Seven Stitches entwines Portland, Oregon in 2059 and Ottoman Istanbul in the 1500s, to weave a story of hope, loss, and resilience.Learn more Learn more
Portland, Oregon, 2059. It’s been a year since The Big One–the Cascadia subduction zone earthquake–hit the city and devastated the Oregon coast. Meryem Einhorn Zarfati is still struggling to put her life back together when she’s called upon to save a young girl enslaved in sixteenth century Istanbul. Seven Stitches joins The Ninth Day and Blue Thread in the Blue Thread Saga.
The Ninth DayLearn more Learn more
Berkeley, California, 1964. While the Free Speech Movement rages, Hope, a shy, stuttering teen scarred by an accidental LSD trip, plans to keep a low profile. Risk compounds reticence when she meets a time-traveler who claims that Hope must find a way to stop a father from killing his newborn son in 11th century Paris.
Miriam time-slips from Oregon’s 1912 woman suffrage campaign to the conflict over a woman’s right to own property 3,000 years earlier.Learn more Learn more
Portland, Oregon, 1912. Spurning her pampered life, Miriam strives to work in her family’s print shop and campaigns a woman’s right to vote. She finds an heirloom shawl, steps into a time-traveling adventure, and faces an ancient conflict over women’s rights. Miriam’s hardest struggle awaits when she returns home.
Fighter for civil rights, the first African-American justice on the Supreme Court, and the man who barely escaped his lynching.Learn more Learn more
From his modest upbringing in Baltimore through his years as the first African-American Supreme Court justice, Thurgood Marshall spent much of his life battling to gain civil rights for African-Americansand for all Americans. He won the Brown v. Board desegregation case and barely missed his own lynching.
How Congress Works
Step inside the U.S. Capitol to witness laws in the making and sip Senate bean soup.Learn more Learn more
Members of Congress do more than make laws. They also investigate government activities, declare war, impeach public officials (such as the president or a judge), create taxes, make treaties, and change the Constitution. How do they manage to make it all work?
Don’t Whistle in School
Hornbooks to web-cams. Dame schools to “duck and cover.” Four hundred years of America’s schools.Learn more Learn more
In this comprehensive look at the history of schooling and education in America, experience what going to school was like for children over the past four hundred years. From hornbooks and primers to textbooks and computers, discover the wide variety of tools and techniques developed to educate America’s children.
The Fall of Constantinople
The 1453 battle for the “Eye of the World” marked the end of one empire and rise of another.Learn more Learn more
Constantinople’s perfect geographic location earned it the nickname “Eye of the World.” The city’s massive walls thwarted attackers for centuriesuntil 1453, when Ottoman Turks captured the city and renamed it Istanbul. This shift in power, marking the official end of the Byzantine Empire, became one of historys most pivotal moments.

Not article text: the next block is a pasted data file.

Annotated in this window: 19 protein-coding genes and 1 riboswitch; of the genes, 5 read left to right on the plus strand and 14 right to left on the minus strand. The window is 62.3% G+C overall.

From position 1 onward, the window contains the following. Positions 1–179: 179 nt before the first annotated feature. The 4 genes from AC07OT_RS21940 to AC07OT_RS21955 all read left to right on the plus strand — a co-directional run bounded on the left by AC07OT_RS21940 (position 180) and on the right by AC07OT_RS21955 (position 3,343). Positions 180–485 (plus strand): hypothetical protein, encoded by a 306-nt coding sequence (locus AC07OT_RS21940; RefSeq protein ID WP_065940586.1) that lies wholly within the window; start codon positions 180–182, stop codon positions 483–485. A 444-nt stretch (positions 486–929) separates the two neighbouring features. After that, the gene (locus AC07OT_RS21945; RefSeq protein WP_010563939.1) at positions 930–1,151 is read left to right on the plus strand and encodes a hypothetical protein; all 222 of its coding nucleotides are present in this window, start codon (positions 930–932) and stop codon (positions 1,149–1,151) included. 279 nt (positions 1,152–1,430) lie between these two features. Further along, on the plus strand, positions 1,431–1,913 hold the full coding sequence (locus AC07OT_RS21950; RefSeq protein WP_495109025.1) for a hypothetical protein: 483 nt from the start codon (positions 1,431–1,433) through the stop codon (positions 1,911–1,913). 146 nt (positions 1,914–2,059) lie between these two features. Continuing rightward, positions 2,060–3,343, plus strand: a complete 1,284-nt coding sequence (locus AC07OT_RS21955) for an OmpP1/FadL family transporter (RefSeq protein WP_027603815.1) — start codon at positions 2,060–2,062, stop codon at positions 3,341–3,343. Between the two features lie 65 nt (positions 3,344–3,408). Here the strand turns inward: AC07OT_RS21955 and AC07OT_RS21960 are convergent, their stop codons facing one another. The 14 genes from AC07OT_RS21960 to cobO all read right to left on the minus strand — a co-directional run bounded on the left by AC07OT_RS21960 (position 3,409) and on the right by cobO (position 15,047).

Succeeding to office after President Harding’s death, this shy prankster brought America through the Roaring Twenties.Learn more Learn more
Calvin Coolidge led the U. S. from 1923 to 1929. In spite of his shyness, Coolidge was the first president to make wide use of the media. He gave the first presidential radio broadcast from the White House. Although popular, Coolidge refused to seek another term after the anguishing death of his teenage son.
Chester A. Arthur
How did a corrupt politician turn into a president whose lasting legacy was a fairer system of government?Learn more Learn more
When Chester Arthur unexpectedly became president of the United States in 1881, he was known for his corrupt business and political practices. New York politics. The presidency changed all that. His reform to honesty and integrity in politics surprised his public and left the lasting legacy of a fairer system of government.
James A. Garfield
One of our most intelligent and accomplished presidents, and a man who served only four months in office.Learn more Learn more
James A. Garfield (1831-1881) was a “dark horse” candidate who won the presidential election by a hair and was assassinated four months after taking office. Garfield supported full civil rights for newly freed slaves. What if he had lived to serve out his term?
The Korean War
More than 60 years later, this war is not yet over. Will Korea ever be reunited?Learn more Learn more
When troops from North Korea tried to forcibly unify the Korean peninsula under Communist rule, the result was a three-year conflict (1950-1953) that cost hundreds of thousands of lives and left a division that is yet to be decided today. How started this? Why hasn’t it formally ended? What’s next?
World War I
One assassination started a war that ended with the death of millions and seeded the conflict for World War II.Learn more Learn more
Entangled alliances turned the assassination of a single ruler into the worlds first global war. After three years of horrific trench warfare stretching across Europe, American troops entered the war in June 1917. American’s celebrate the armistice that stopped the fight on November 11, 1918, as Veterans Day.
The Mexican-American War
Remember the Alamoand much more, including the Mormon Battalion, yellow fever, and a diplomat/spy named Jane Snow.Learn more Learn more
Mexico was once twice its current size. When Texas broke away from Mexico, and then sought to join the Union, the U.S. and Mexico fought for power in the southwest. The U.S. victory in 1848 included California and its gold, and made Mexicans foreigners on their own soil.